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Clarkk v. Simmons

United States District Court, S.D. Illinois

January 2, 2020

TOMMY CLARK, Plaintiff,
v.
CHRISTINA SIMMONS, KODY STUEVE, and GAIL WALLS, Defendants.

          MEMORANDUM AND ORDER

          REONA J. DALY, UNITED STATES MAGISTRATE JUDGE

         The matter is before the Court on the Supplemental Motion for Summary Judgment (Doc. 72) filed by Defendants. Plaintiff timely filed a response (Doc. 73). For the following reasons, Defendants' motion is GRANTED.

         Background

         Plaintiff Tommy Clark, an inmate in the custody of the Illinois Department of Corrections (“IDOC”), filed this lawsuit pursuant to 42 U.S.C. § 1983, alleging that his constitutional rights were violated while he was incarcerated at Menard Correctional Center (“Menard”). Following this Court's Order Granting Summary Judgment as to Count 1 (Doc. 70), Plaintiff proceeds on his Count II retaliation claim.

         Defendants filed a supplemental motion for summary judgment (Doc. 72) arguing Plaintiff's retaliation claim is unsupported by evidence and barred by the applicable Statute of Limitations. Plaintiff contends the retaliation claim is not barred as it relates back to the original pleading and that there is sufficient evidence to support his claim of retaliation.

         Findings of Fact

         At all times relevant to this litigation, Plaintiff was incarcerated at Menard (Plaintiff's Deposition, Doc. 54-1 at 2). On November 14, 2012, Plaintiff filed a grievance complaining about numerous substandard conditions at Menard (Doc. 73-2 at 1-8). On April 6, 2013, Plaintiff told Defendant Correctional Officer Stueve he had been bitten by a spider when Stueve was walking by doing count (Doc. 54-1 at 2). Stueve told Plaintiff he would get some help and returned with Correctional Officer Simmons (Id.).

         Simmons informed Plaintiff he would need to see a doctor but that he could not be taken to health care at the time because the institution was on Level 1 lockdown (Id.). Simmons told Plaintiff he needed to fill out a request slip (Id.). Plaintiff wrote the request on a slip of paper and handed it to Simmons (Id.). Later in the day, Nurse Oakley saw Plaintiff while doing her rounds (Id. at 5). Oakley looked at the sore and said it was a brown recluse bite (Id.). According to Plaintiff, Nurse Oakley told Plaintiff he would not be able to see a doctor until Monday (two days later) because there was not a doctor at the institution (Id.). Also, on April 6, 2013, at 7:30 p.m., Plaintiff was seen by a CMT (Id. at 6). Nurse Oakley saw Plaintiff again on April 7, 2013 at 10:00 a.m. (Id.).

         Plaintiff was seen by Dr. Nwaobasi on the morning of April 8, 2013 (Id. at 54-5). Nwaobasi examined Plaintiff and noted spider bites on the left forearm and the left buttocks (Id.). He prescribed Plaintiff Minocin, an antibiotic, and Motrin (Id.). Plaintiff saw Nwaobasi two days later, on April 10, 2013, and told him that he had not yet received the antibiotic (54-1 at 7). Nwaobasi admitted Plaintiff to the infirmary on April 10, 2013, where he stayed for four days (Id.). Plaintiff received the antibiotic right after he was admitted to the infirmary (Id.). After Plaintiff left the infirmary, he was taken to the health care unit every day to get his dressing changed (Id.). He testified the spider bites were healed by the end of May 2013 (Id. at 16).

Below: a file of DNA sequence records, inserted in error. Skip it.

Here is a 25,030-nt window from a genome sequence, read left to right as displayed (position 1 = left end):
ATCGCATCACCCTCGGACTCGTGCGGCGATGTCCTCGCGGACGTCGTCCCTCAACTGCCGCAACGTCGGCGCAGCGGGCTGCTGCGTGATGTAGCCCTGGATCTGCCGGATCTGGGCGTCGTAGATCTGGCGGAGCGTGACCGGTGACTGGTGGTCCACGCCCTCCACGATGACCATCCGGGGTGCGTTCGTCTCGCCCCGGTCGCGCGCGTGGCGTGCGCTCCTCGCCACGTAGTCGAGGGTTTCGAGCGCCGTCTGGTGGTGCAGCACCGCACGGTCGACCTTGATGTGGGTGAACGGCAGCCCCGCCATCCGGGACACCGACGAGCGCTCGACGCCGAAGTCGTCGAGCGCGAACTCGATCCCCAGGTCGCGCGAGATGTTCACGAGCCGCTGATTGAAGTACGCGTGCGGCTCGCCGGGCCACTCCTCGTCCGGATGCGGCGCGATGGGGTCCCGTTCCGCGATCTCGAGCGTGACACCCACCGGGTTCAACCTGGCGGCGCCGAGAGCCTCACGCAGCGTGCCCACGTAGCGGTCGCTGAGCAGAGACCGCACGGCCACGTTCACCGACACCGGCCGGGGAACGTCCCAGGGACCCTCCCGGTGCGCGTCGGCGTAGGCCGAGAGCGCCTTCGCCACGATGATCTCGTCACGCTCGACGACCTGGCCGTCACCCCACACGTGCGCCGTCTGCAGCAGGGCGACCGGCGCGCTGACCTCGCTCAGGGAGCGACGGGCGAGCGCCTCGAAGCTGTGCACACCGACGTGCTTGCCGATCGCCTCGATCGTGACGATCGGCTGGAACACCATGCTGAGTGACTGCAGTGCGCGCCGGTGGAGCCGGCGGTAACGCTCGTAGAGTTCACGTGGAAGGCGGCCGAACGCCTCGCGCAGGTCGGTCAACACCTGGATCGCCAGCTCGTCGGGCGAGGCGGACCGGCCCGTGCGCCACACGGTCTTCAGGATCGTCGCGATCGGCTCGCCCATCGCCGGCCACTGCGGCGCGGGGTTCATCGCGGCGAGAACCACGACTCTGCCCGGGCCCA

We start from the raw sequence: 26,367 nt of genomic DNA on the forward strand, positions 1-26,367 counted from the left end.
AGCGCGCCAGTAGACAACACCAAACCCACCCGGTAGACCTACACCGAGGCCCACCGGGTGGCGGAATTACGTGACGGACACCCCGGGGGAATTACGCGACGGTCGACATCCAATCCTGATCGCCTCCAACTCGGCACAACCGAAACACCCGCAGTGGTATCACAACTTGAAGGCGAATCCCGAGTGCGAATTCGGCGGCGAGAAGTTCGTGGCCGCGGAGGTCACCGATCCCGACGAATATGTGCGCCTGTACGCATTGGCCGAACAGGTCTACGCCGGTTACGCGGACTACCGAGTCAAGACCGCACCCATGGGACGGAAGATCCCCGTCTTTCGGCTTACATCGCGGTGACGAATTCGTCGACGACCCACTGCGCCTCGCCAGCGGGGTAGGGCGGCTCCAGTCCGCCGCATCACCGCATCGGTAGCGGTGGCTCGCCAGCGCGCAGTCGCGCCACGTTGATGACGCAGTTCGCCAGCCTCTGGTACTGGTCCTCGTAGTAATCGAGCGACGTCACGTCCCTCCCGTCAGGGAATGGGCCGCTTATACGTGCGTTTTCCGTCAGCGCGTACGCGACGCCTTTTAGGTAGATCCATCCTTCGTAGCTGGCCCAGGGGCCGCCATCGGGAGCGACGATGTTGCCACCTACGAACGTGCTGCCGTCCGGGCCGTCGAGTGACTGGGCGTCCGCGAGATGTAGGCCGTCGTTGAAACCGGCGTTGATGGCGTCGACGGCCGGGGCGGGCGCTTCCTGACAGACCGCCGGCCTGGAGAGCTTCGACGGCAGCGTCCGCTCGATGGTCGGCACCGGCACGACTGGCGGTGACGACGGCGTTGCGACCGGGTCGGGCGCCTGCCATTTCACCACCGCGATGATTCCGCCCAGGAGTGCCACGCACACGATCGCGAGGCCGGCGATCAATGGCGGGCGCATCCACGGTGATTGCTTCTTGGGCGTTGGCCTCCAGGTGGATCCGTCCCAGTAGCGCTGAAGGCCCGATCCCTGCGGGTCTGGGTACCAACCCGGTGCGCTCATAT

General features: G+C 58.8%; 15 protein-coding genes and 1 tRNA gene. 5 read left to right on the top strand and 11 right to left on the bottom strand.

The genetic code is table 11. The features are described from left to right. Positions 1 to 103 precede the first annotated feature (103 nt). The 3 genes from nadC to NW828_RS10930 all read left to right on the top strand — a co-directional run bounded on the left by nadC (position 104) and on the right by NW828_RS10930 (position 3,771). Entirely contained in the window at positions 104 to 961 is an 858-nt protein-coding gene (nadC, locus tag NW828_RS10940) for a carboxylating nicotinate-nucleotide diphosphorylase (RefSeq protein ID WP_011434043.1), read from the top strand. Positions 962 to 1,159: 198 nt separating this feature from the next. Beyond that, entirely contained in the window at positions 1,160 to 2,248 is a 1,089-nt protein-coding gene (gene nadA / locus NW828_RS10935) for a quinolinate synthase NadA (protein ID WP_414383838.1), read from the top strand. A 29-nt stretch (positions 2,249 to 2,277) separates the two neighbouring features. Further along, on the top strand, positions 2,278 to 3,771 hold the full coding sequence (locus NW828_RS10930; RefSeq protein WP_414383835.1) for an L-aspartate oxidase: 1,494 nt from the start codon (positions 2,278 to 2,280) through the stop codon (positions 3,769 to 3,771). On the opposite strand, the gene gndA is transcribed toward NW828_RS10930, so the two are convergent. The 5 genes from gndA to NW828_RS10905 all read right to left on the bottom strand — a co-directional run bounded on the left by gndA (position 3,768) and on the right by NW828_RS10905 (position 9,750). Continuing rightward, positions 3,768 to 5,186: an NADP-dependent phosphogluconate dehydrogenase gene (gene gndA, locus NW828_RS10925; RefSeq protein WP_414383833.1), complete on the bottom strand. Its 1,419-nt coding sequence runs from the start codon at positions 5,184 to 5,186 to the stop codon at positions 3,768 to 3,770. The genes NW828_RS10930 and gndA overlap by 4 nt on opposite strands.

Plaintiff admits Defendant Gail Walls did not participate in denying him prompt treatment on April 6, 2013 (Doc. 54-1 at 8). Plaintiff sued Walls because, as health care administrator, she responded to a grievance he filed regarding his medical treatment (Id.). Plaintiff testified he does not remember any conversation with Walls before her involvement with his grievance in July 2013 (Id.). Plaintiff admits that Walls reviewed his grievance and responded on July 10, 2013, that his issue had been addressed (Id.).

         Plaintiff testified during his deposition that he did not know if Stueve or Simmons were aware of any previous grievances he had filed (Doc. 54-1 at 17). He testified he believed he was retaliated against because “I was going by how I was treated” (Id.). Specifically, when asked, “Do you know that either Stueve or Simmons acted slower in getting you help because you filed a grievance in the past, ” Plaintiff responded, “Oh, that there, I have no knowledge of that” (Id.).

         Legal Standard

         Summary judgment is appropriate only if the moving party can demonstrate “that there is no genuine dispute as to any material fact and the movant is entitled to judgment as a matter of law.” Fed.R.Civ.P. 56(a); Celotex Corp. v. Catrett, 477 U.S. 317, 322(1986); see also Ruffin-Thompkins v. Experian Information Solutions, Inc., 422 F.3d 603, 607 (7th Cir. 2005). The moving party bears the initial burden of demonstrating the lack of any genuine issue of material fact. Celotex, 477 U.S. at 323. Once a properly supported motion for summary judgment is made, the adverse party “must set forth specific facts showing there is a genuine issue for trial.” Anderson v. Liberty Lobby, Inc., 477 U.S. 242, 250 (1986). A genuine issue of material fact exists when “the evidence is such that a reasonable jury could return a verdict for the nonmoving party.” Estate of Simpson v. Gorbett, 863 F.3d 740, 745 (7th Cir. 2017) (quoting Anderson, 477 U.S. at 248). In ...


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